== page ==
It’s pretty clear PMM teams are continuing to incorporate use cases within their practice, and who can blame them? When customers are being presented with the opportunity to use a product to suit their needs, this keeps them happy and makes life much easier for the organization.
Silvia Kiely Frucci, Senior Product Marketing Manager at Wilmington Healthcare is just one of many PMMs who’ve introduced use cases in their practice:
“The way we used the use case was to help a customer who wanted to purchase the new product we’ve recently put together - some of our customers are early adopters.
“A month or so ago, we spoke with them, told them about our idea, and what it was we wanted to do. We outlined the benefits, and explained the versatility of the product: we told them, ‘this could be for your marketing team, business team, or for your business intelligence team’, and in doing so, we identified these three groups as our personas.
“When they’d bought the product, they weren’t entirely sure how to use it. Therefore, we provided training, tailored to use case requirements; each instance helped them to get accustomed to the homepage and the features available to them.
“Then, using the use cases, we created customer journeys. For example, for key account management, we showed them what they could do, the benefits, etc. For each step, instead of telling them what to do, we told them what the benefits were behind each step. This allows them to open the page and find the benefit they’re looking for.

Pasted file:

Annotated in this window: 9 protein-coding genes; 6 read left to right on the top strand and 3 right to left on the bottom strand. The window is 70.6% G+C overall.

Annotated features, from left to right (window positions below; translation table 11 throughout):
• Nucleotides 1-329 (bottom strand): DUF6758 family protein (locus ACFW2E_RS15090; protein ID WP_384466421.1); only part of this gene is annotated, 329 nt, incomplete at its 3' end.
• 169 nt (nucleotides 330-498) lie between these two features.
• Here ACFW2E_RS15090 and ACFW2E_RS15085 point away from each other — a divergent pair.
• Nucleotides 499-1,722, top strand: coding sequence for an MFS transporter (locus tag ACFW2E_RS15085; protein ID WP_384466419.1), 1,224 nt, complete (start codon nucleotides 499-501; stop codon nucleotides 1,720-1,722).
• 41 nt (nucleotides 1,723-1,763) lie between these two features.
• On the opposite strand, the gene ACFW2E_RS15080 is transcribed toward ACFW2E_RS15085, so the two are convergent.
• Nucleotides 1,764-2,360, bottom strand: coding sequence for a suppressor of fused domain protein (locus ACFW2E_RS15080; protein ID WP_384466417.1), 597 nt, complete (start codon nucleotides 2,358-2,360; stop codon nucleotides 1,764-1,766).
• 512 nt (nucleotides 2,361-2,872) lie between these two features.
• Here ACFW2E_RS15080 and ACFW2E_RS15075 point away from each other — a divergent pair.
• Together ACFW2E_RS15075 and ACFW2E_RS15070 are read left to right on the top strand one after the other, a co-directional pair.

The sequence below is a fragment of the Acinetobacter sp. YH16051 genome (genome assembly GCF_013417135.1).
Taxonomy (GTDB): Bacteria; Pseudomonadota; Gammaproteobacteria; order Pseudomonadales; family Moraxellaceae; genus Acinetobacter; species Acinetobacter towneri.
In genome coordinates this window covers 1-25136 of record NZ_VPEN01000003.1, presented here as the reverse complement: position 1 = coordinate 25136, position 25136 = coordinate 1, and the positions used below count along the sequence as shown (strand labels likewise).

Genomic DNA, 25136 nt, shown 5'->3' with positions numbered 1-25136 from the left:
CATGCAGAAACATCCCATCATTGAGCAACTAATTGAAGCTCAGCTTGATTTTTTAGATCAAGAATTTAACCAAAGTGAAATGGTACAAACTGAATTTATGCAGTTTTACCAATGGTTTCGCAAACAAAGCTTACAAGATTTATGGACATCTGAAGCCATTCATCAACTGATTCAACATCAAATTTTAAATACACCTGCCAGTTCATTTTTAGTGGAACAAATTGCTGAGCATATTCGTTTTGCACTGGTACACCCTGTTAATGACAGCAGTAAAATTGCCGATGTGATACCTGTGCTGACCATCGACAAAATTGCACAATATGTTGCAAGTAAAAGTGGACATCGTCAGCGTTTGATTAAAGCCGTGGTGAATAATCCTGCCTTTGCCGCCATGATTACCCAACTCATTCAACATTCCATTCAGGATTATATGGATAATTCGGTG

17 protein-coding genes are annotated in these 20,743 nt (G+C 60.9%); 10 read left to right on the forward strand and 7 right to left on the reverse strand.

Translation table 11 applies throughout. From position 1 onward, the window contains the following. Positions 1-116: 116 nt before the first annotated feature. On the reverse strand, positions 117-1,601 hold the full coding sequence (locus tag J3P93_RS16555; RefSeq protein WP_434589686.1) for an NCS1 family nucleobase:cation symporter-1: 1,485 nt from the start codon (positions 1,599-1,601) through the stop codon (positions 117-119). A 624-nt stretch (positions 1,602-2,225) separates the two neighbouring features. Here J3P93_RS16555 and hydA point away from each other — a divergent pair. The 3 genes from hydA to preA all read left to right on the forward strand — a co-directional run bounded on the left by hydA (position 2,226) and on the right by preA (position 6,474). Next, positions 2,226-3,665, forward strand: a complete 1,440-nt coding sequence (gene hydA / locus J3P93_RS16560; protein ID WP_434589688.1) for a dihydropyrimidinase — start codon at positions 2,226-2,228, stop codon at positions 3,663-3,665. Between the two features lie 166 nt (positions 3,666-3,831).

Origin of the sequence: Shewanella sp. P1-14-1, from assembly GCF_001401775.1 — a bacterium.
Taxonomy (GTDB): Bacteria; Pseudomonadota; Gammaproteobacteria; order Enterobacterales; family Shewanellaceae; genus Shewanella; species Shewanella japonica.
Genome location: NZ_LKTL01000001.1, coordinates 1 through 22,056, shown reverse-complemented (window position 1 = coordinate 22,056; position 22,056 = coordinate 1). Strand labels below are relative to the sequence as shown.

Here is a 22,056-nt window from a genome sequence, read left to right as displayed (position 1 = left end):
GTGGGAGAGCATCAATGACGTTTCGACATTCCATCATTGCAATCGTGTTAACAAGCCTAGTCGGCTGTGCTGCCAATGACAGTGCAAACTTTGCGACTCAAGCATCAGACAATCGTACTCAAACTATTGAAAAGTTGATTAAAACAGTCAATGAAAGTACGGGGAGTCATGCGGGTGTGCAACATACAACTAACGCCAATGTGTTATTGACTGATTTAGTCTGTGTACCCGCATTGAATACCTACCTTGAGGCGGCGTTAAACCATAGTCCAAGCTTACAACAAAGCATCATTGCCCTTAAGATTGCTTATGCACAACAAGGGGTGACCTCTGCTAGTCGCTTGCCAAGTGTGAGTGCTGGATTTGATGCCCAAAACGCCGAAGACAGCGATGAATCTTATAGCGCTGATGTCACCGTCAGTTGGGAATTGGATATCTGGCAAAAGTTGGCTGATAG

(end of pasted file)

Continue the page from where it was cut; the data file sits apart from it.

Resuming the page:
“In our experience, use cases have delivered good results, so far; we’ve had a spike in usage, so we’re confident we’re communicating with customers in the right way.
“Next, we’ll need to use metrics to track user activity to see if they repeat the journey over the next three months. Hopefully, they won’t, because we want them to use other features on offer.”
Silvia also shared her golden piece of advice for product marketers considering using use cases in their practice:
“When you’re building the use case, start from the main benefit you want to provide the customer. After you’ve established ‘this is how we do it’, ‘this is how we get there’, imagine the process as a ladder; each step will take you closer to your final objective - so, to clarify, start from the end, and work backward.